Unlike similar fatwas by Osama Bin Laden and current Al Qaeda leader Ayman al-Zawahiri, Abdel-Rahman is deemed by many to actually have the religious credentials to call for such attacks. Bin Laden (trained as an engineer) and Zawahiri (trained as a surgeon) lack the proper religious bona fides to issue such fatwas, or religious rulings. Abdel-Rahman, on the other hand, has impeccable religious credentials, including a doctorate from Al Azhar University—an Egyptian institution that is considered the most illustrious religious university in the Islamic world.
In fact, so central is Abdel-Rahman to the movement that some of Al Qaeda's discussions and planning regarding potential operations were purportedly designed to help secure his release. Some of the threat information that came into federal intelligence agencies in the summer of 2001—a period during which the 9/11 Commission reported "the system was blinking red"—had to do with potential Al Qaeda operations tied directly to Abdel-Rahman. According to an excerpt from a declassified intelligence report, available from CNN, there were unconfirmed reports that Al Qaeda operatives in the United States were involved in plots to secure Abdel-Rahman's release that included hijacking an aircraft. For example:
We have not been able to corroborate some of the more sensational threat reporting, such as that from a [redacted] service in 1998 saying that Bin Ladin wanted to hijack a US aircraft to gain the release of "Blind Sheikh" Umar Abd al-Rahman and other US held extremists.
The system was "blinking red" before the attacks of September 2001, and at least some of that intelligence was tied to Abdel-Rahman. And Abdel-Rahman's galvanizing effect continues.
In early December 2011, Al Qaeda's media office As-Sahab (The Clouds) released a new video featuring Zawahiri, in which he threatens the life of an American hostage and makes numerous demands of the United States. These demands include ending air and drone strikes in numerous countries, shutting down the detention facility at Guantanamo Bay, and releasing detained jihadists like Ramzi Yousef. This list of demands reads like a primer on jihadist gripes —and, notably, one of the eight demands Zawahiri made included:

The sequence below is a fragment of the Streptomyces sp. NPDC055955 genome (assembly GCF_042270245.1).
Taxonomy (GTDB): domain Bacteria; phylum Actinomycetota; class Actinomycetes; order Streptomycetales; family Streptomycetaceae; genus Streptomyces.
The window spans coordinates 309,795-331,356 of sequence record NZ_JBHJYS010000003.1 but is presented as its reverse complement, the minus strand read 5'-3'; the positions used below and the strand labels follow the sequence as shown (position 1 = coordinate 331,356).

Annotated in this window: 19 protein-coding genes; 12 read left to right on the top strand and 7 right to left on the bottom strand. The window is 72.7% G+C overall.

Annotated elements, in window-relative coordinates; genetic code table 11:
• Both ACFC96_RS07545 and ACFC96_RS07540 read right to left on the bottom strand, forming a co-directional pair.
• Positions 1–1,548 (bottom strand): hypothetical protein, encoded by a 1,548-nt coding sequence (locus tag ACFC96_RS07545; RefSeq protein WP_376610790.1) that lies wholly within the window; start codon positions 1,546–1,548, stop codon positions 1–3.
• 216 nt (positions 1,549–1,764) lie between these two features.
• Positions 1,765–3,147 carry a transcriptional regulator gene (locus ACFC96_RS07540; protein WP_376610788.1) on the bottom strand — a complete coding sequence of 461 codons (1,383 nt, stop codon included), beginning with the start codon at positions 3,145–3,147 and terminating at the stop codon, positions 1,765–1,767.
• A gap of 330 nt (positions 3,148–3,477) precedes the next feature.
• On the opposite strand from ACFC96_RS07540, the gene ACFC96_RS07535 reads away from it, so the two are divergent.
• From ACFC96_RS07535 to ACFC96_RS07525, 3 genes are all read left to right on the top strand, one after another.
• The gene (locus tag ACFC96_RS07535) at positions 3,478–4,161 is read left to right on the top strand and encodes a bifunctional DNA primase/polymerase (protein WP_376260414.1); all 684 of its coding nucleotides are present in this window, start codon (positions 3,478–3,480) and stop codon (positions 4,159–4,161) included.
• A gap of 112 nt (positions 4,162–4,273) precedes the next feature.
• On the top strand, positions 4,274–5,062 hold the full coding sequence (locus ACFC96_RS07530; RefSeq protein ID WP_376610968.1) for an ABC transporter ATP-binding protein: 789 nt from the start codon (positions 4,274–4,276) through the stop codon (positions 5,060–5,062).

Releasing Shaykh Omar Abdulrahman, and dropping all the charges against him and stopping any legal pursuit of him, and returning him to his nation, dignified and endeared.
It is fairly clear that Abdel-Rahman was, and remains today, a major figure in the global jihadist movement. Less clear is what his inevitable death in a U.S. prison will mean for the movement—or what it will mean for U.S. security. There is reason for concern.In a "will" released at the same time as his influential fatwa, Abdel-Rahman said "If they [the Americans] kill me...do not let my blood be shed in vain. Rather, extract the most
Dr. Brian Nussbaum teaches Terrorism and Political Violence at the Rockefeller College of Public Affairs at the State University of Albany. His work has appeared in journals including Studies in Conflict and Terrorism and Global Crime and in numerous edited volumes. The opinions included here are his and are not representative of any agency or institution with which he is affiliated.
 Ayman al-Zawahiri, "Message of Hope and Glad Tidings For Our People in Egypt, Episode 8" (December 1, 2011), retrieved from Flashpoint Partners website: http://www.globalterroralert.com/images/documents/pdf/0207/flashpoint_zawahiri120111.pdf/ (accessed December 3, 2011).
 Peter L. Bergen, The Osama Bin Laden I know (New York: Free Press, 2006), Page 206.
 Peter L. Bergen, The Longest War (New York: Free Press, 2011), Page 29-30.
 Presidents Daily Briefing – Aug 6, 2001. "Bin Laden Determined to Strike in US", retrieved from CNN website (Posted April 4, 2004): http://articles.cnn.com/2004-04-10/politics/august6.memo_1_bin-conduct-terrorist-attacks-abu-zubaydah?_s=PM:ALLPOLITICS (Accessed Jan 6, 2012)